A reader sent me an interesting comment this weekend about El Paso’s Domestic Partner’s issue. The reader, which asked to remain anonymous, pointed out that now that the US Supreme Court has ruled on the gay issue, the protected group that the El Paso domestic partners initiative catered to is no longer necessary.
If you remember, in 2009 the city expanded the city’s health insurance benefits to include same-sex partners through a budget allocation. As a result, a petition was launched by various religious organizations, mainly under the direction of Tom Brown demanding the city stop covering unmarried couples under the city’s health insurance. The city refused and Brown and his supporters forced a referendum for voters to vote on.
El Paso voters approved the referendum denying health benefits to unmarried couples in November 2010, fifty-five to forty-five percent. At that time, about 150 city employees were covered by the expanded health insurance benefits and as a result of the referendum; they stood to lose their coverage.
Although the public debate centered on gay rights, the budget allocation by the city council was worded to include other employees that were not gay. only two were identified at the as being in a gay relationship. Of the 150 city employees that stood to lose the expanded health coverage only two were identified as being in a gay relationship.
City council in June 2011 argued that they could not adhere to the voters’ vote and instead voted to ignore the referendum results. As a result, Tom Brown launched a recall initiative against John Cook, the mayor at the time and city representatives Susie Byrd and Steve Ortega. The court system intervened and the recall failed.
An undated Domestic Partnership Affidavit that the city uses for city employees seeking health insurance benefits defines a domestic partner as follows:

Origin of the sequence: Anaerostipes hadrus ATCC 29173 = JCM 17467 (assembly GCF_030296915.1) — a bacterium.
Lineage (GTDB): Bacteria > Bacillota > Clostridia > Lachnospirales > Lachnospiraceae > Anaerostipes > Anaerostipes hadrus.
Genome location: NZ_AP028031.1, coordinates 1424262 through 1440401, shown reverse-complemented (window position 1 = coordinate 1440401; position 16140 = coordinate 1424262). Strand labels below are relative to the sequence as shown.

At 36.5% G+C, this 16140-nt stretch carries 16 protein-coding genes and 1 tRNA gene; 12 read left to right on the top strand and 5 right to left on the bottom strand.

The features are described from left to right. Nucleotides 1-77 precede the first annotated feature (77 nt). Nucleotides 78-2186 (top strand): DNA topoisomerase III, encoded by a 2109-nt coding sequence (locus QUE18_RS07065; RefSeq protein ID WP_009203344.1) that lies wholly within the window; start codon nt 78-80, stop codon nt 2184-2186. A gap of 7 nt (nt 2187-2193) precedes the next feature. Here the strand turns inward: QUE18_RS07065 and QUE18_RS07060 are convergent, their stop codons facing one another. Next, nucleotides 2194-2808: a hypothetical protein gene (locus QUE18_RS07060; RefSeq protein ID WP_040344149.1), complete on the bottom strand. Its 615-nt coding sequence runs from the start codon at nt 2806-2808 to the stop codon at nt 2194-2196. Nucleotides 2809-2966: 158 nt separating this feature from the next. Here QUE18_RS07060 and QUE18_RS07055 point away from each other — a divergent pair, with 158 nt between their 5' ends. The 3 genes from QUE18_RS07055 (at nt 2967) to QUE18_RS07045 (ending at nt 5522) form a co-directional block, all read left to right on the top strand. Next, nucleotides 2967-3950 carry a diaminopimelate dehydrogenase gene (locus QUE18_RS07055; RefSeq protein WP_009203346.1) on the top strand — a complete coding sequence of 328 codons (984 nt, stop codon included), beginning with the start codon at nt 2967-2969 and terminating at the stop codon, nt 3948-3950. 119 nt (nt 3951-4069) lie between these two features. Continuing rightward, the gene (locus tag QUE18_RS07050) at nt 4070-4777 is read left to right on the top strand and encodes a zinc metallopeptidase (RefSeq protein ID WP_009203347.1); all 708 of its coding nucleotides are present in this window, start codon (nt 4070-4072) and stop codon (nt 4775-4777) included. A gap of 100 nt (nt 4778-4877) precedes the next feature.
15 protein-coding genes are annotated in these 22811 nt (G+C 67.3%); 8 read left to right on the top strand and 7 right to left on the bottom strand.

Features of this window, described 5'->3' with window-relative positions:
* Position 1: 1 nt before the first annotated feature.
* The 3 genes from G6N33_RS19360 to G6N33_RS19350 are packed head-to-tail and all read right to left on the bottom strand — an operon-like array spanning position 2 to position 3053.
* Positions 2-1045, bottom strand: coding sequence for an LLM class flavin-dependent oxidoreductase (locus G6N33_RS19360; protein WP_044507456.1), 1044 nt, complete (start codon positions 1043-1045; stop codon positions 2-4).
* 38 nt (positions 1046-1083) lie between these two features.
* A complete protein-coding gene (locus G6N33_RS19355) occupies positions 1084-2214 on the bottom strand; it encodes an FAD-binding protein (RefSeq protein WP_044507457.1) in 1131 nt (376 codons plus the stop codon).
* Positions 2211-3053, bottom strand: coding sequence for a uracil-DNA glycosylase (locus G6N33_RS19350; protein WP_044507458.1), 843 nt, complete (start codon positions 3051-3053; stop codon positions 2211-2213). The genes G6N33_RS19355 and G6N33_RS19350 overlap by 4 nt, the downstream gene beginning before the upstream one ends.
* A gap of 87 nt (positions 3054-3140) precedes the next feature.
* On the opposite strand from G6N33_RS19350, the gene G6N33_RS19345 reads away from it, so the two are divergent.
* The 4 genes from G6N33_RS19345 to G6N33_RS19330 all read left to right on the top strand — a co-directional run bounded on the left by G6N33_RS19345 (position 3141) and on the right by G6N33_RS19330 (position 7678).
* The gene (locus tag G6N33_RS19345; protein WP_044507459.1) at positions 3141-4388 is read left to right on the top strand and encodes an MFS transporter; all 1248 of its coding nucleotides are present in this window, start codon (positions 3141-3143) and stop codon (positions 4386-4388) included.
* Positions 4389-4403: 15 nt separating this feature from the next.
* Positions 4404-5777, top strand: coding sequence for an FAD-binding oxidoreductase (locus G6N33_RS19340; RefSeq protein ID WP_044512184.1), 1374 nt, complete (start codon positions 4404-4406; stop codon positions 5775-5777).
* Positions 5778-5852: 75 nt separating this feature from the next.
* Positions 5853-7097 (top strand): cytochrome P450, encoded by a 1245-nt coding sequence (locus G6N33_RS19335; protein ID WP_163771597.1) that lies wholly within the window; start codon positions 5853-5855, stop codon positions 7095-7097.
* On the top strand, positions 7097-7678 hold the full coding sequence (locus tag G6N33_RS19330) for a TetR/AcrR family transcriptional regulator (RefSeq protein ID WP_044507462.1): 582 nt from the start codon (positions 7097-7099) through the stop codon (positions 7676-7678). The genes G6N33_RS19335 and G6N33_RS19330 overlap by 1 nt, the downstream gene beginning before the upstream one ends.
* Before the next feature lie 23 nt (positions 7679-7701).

“A Domestic Partner is defined as an individual of the same or opposite gender as the Employee, who is 18 years of age or older, who lives in the same household for at least six months and shares the common resources of life in a close, personal intimate relationship with a City Employee, neither of whom is married or related by blood, if, under Texas law, the individual would not be prevented from marrying the Employee on account of age, consanguinity or prior undissolved marriage to another.”
The documents asks for various documents including a driver’s licenses with a common address.
Clearly, the definition the city applies to domestic partnerships is not based on same-sex marriage, even though the public policy debate around this issue revolved around gay couples unable to marry because of Texas law.
Now that the US Supreme Court has ruled that states cannot impede same-sex marriages the question becomes, is the city’s domestic partnership rule still necessary?
The Domestic Partnership Affidavit clearly states that the city does not look at the gender of the applicant as a basis for the expanded healthcare benefits. However, during the public discussion the argument centered on the notion that the city’s expanded health care benefits, in essence, created a protected class of disfranchised city employees, those in gay couples.
Now that gay couples may marry in Texas, is it time to revisit the domestic partnership health benefits the city provides, or was the public policy agenda only using gay marriage as the rhetoric for providing couples unwilling to get married access to health benefits paid for by the taxpayers of the city?